They show that while the government was seized with repatriating Canadians from China’s Hubei province and various cruise ships during that time, there was little talk of a possible pandemic.
Public health officials questioned the accuracy of media reports out of the city of Wuhan, in Hubei, suggesting that the virus was spreading through person-to-person contact.
“Based on the latest information that we have, there is no clear evidence that the virus is easily transmitted between people,” a Jan. 19 briefing note prepared for Hajdu said.
The documents also reveal that the government was reluctant to strictly police travellers arriving from Hubei, the region of China where the novel coronavirus is thought to have originated.
‘Next to impossible’ to stop COVID-19: minister
According to talking points prepared for a Jan. 30 call with her provincial and territorial counterparts, Hajdu said preventing the virus from arriving in Canada was “next to impossible” because of the nature of global travel.
“What really counts is limiting its impact and controlling its spread once it gets here,” the talking point reads.
Three days later, the U.S. barred all non-citizens coming from China from entering the country.
While there were information booths at major Canadian airports starting on January 21, the decision to collect personal contact information from inbound Hubei travellers was only made on Feb. 19 — information that could then be used by public health officials to follow up with people if an outbreak emerged.
The government relied on individuals to self-report to Canadian Border Services Agency (CBSA) officers if they were experiencing flu-like symptoms, long after temperature monitoring measures were commonplace at airports in Asia.
Between Jan. 22 and Feb. 18, 58,000 travellers arrived in Canada from China — 2,030 of them were coming from Hubei province.
Only 68 were pulled aside for further assessment by a quarantine officer and only three passengers were actually flagged for a medical exam — the other 65 passengers were sent away with a pamphlet.
It’s impossible to know how many pre-symptomatic and asymptomatic passengers were released into the general Canadian population.
Bureaucrats warn against mandatory quarantines
On Feb. 7, the government started recommending that inbound Hubei passengers start to voluntarily self-isolate for 14 days to prevent transmission.
In an undated memo to Hajdu sent in mid-February, department officials warned that Canadians may question the effectiveness of “voluntary” self-isolation measures for these travellers.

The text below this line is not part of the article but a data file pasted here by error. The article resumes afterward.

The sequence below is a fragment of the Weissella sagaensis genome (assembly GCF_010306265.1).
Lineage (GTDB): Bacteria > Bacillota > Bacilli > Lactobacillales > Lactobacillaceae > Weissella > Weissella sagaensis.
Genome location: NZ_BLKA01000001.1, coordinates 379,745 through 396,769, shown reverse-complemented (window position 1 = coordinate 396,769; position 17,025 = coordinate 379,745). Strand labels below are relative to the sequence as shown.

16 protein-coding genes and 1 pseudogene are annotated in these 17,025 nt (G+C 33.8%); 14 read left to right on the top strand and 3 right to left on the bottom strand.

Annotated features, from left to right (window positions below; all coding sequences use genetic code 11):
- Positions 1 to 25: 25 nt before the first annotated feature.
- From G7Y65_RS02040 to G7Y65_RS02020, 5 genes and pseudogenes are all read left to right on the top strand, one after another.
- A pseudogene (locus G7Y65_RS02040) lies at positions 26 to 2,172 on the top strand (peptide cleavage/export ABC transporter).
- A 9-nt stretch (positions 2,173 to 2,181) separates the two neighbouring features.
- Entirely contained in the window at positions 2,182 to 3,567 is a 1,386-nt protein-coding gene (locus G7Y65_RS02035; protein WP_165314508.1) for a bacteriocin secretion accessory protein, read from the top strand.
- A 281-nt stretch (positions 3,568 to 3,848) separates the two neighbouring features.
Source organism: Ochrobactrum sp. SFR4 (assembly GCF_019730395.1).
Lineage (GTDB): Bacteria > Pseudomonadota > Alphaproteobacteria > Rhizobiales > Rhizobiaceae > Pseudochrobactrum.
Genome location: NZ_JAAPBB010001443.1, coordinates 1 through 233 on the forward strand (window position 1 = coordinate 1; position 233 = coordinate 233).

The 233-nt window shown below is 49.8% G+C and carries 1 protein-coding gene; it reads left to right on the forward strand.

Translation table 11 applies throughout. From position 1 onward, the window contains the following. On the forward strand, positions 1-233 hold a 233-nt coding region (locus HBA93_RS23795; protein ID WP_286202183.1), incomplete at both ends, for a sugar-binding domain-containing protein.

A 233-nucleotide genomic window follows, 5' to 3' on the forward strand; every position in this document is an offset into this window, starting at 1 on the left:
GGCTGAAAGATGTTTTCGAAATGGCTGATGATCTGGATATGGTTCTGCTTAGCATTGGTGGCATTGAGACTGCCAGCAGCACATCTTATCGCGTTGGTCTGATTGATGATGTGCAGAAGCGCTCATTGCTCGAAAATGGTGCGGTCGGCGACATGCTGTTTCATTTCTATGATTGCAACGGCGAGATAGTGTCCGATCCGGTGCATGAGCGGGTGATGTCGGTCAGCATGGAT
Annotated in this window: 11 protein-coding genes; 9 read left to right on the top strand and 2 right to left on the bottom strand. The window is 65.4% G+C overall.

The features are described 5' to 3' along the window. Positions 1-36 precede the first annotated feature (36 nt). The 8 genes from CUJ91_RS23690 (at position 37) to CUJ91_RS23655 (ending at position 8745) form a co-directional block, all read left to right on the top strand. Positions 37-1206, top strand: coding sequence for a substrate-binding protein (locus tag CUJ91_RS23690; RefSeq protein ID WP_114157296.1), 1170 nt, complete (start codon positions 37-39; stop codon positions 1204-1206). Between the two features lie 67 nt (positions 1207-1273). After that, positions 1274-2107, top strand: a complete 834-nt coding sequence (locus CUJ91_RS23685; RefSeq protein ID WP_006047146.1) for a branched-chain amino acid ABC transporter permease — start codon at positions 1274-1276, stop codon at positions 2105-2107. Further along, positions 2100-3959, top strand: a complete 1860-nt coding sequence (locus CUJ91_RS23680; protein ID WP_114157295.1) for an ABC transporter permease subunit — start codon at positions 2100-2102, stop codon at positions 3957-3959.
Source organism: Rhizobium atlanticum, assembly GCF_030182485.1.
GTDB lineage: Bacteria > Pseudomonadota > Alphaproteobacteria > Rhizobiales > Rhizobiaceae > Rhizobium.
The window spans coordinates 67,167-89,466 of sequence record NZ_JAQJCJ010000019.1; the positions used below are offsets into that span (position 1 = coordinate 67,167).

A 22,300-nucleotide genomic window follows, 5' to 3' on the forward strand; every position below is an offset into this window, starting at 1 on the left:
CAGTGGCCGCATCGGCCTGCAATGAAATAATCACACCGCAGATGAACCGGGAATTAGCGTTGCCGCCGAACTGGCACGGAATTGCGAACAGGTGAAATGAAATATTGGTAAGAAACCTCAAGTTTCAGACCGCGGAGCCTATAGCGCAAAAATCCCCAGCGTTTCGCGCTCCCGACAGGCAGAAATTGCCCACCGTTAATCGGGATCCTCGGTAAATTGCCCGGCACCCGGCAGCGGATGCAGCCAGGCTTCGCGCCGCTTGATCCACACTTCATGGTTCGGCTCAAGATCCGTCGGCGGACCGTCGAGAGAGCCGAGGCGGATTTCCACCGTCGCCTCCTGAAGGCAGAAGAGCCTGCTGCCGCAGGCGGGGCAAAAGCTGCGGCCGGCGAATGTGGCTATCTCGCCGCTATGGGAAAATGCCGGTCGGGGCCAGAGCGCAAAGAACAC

But the memo says “there is no ability to enforce or ensure compliance” with a mandatory isolation order without the use of the Quarantine Act — a measure the government would end up enacting weeks later.
The memo said it was best to leave all self-isolation measures as voluntary to ensure there is “less pressure on public health resources.”
The memo said public health officials didn’t have the capacity required to quarantine passengers from China; 20,000 such travellers were arriving in Canada each week at the time.
The Public Health Agency scrubbed any references to China in pamphlets disseminated to returning travelers starting on Feb. 24, after it was clear that there was community spread of COVID-19 in countries like Iran and Italy.
I think we’ve seen countries around the world caught off guard by the nature of this epidemic.– Prime Minister Justin Trudeau
Calls between Hajdu and her provincial and territorial counterparts later in February focused on quarantine facilities for returning Hubei and cruise ship travellers in Trenton and Belleville, but said little about how the various jurisdictions would respond if COVID-19 escalated.
According to briefing notes for a Feb. 10 call, Hajdu said that while the country was in a “containment phase, we cannot ignore what comes next.”
The note states that the Public Health Agency of Canada was “doing advanced thinking and scenario analysis, including a pandemic scenario,” but it’s not clear if those scenarios were actually discussed with provinces and territories on that call.
Health Canada expected Hajdu would be pressed by the provinces about the supply of personal protective equipment (PPE) on the call. The department told her then there were ongoing “attempts” to secure devices like N95 and surgical masks for the national stockpile but “deliveries were staggered by industry due to mounting market pressures.”
It said it had procured only a “modest” amount of the masks — items that would be badly needed a month later.
By Feb. 26, when there were 78,000 COVID-19 cases in mainland China, public health officials continued to counsel Hajdu that “the public health risk within Canada remains low.” A month later, there would be 1,000 cases in Ontario alone.
Even after the number of suspected COVID-19 cases in Canada started to rise by mid-February, Canada’s National Microbiology Laboratory in Winnipeg did very few tests, with most of them reserved for travellers from China. It is now understood there was widespread transmission of the disease in Europe and in some U.S. hotspots like New York by this time.
By Feb. 17, the national lab had run only 461 tests — a marginal increase from the 367 tests run the week before.
By Feb. 25, Ontario and B.C. had provincial labs ready to test but the other provinces were still relying on sending samples to Winnipeg — a cumbersome process that made it difficult to identify and isolate cases in the other provinces early on.
Countries ‘caught off guard’: Trudeau
When asked Thursday what went wrong in the government’s COVID-19 planning, Trudeau said there will be time for reflection at a later date. He said he was confident the government made the “best decisions” with “the information we have.”